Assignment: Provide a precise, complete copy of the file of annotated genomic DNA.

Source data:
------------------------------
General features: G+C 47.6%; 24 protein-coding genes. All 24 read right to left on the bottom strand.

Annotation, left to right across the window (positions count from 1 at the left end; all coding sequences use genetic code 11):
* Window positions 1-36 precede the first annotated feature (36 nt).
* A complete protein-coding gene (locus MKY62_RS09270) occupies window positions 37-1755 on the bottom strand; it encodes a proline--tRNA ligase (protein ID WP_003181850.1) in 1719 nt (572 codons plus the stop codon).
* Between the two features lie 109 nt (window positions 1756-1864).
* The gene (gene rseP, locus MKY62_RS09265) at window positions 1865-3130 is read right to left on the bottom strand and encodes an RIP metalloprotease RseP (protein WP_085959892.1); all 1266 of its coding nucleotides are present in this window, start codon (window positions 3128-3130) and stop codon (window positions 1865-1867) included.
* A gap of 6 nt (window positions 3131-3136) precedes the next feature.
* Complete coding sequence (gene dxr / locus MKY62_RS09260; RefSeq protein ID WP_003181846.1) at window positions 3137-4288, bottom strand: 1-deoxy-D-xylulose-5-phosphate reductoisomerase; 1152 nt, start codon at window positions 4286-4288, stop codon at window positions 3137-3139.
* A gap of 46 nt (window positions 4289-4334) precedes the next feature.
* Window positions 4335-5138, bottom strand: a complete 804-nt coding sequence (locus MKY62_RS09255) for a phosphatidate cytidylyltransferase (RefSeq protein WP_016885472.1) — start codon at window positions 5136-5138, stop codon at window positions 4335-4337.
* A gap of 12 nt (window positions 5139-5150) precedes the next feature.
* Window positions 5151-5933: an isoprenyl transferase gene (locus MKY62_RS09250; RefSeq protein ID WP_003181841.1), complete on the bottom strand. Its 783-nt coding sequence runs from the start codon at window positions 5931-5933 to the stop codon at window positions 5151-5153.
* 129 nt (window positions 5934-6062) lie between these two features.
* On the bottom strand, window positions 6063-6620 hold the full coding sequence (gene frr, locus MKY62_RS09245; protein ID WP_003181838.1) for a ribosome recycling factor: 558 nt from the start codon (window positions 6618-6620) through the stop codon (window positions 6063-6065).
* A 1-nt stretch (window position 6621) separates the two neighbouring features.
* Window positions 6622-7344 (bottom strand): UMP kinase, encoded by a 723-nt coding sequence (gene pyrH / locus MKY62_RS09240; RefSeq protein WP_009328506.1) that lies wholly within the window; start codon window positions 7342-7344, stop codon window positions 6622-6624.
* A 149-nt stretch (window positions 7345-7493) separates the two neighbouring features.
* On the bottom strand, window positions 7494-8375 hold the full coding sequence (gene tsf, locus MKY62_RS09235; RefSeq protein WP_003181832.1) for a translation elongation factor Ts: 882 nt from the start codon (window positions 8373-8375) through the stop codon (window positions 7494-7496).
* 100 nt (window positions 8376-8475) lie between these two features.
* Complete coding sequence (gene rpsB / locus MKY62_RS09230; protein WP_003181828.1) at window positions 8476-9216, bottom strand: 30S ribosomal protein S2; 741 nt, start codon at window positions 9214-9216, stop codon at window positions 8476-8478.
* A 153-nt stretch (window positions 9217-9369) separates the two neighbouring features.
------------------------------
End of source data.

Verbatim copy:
General features: G+C 47.6%; 24 protein-coding genes. All 24 read right to left on the bottom strand.

Annotation, left to right across the window (positions count from 1 at the left end; all coding sequences use genetic code 11):
* Window positions 1-36 precede the first annotated feature (36 nt).
* A complete protein-coding gene (locus MKY62_RS09270) occupies window positions 37-1755 on the bottom strand; it encodes a proline--tRNA ligase (protein ID WP_003181850.1) in 1719 nt (572 codons plus the stop codon).
* Between the two features lie 109 nt (window positions 1756-1864).
* The gene (gene rseP, locus MKY62_RS09265) at window positions 1865-3130 is read right to left on the bottom strand and encodes an RIP metalloprotease RseP (protein WP_085959892.1); all 1266 of its coding nucleotides are present in this window, start codon (window positions 3128-3130) and stop codon (window positions 1865-1867) included.
* A gap of 6 nt (window positions 3131-3136) precedes the next feature.
* Complete coding sequence (gene dxr / locus MKY62_RS09260; RefSeq protein ID WP_003181846.1) at window positions 3137-4288, bottom strand: 1-deoxy-D-xylulose-5-phosphate reductoisomerase; 1152 nt, start codon at window positions 4286-4288, stop codon at window positions 3137-3139.
* A gap of 46 nt (window positions 4289-4334) precedes the next feature.
* Window positions 4335-5138, bottom strand: a complete 804-nt coding sequence (locus MKY62_RS09255) for a phosphatidate cytidylyltransferase (RefSeq protein WP_016885472.1) — start codon at window positions 5136-5138, stop codon at window positions 4335-4337.
* A gap of 12 nt (window positions 5139-5150) precedes the next feature.
* Window positions 5151-5933: an isoprenyl transferase gene (locus MKY62_RS09250; RefSeq protein ID WP_003181841.1), complete on the bottom strand. Its 783-nt coding sequence runs from the start codon at window positions 5931-5933 to the stop codon at window positions 5151-5153.
* 129 nt (window positions 5934-6062) lie between these two features.
* On the bottom strand, window positions 6063-6620 hold the full coding sequence (gene frr, locus MKY62_RS09245; protein ID WP_003181838.1) for a ribosome recycling factor: 558 nt from the start codon (window positions 6618-6620) through the stop codon (window positions 6063-6065).
* A 1-nt stretch (window position 6621) separates the two neighbouring features.
* Window positions 6622-7344 (bottom strand): UMP kinase, encoded by a 723-nt coding sequence (gene pyrH / locus MKY62_RS09240; RefSeq protein WP_009328506.1) that lies wholly within the window; start codon window positions 7342-7344, stop codon window positions 6622-6624.
* A 149-nt stretch (window positions 7345-7493) separates the two neighbouring features.
* On the bottom strand, window positions 7494-8375 hold the full coding sequence (gene tsf, locus MKY62_RS09235; RefSeq protein WP_003181832.1) for a translation elongation factor Ts: 882 nt from the start codon (window positions 8373-8375) through the stop codon (window positions 7494-7496).
* 100 nt (window positions 8376-8475) lie between these two features.
* Complete coding sequence (gene rpsB / locus MKY62_RS09230; protein WP_003181828.1) at window positions 8476-9216, bottom strand: 30S ribosomal protein S2; 741 nt, start codon at window positions 9214-9216, stop codon at window positions 8476-8478.
* A 153-nt stretch (window positions 9217-9369) separates the two neighbouring features.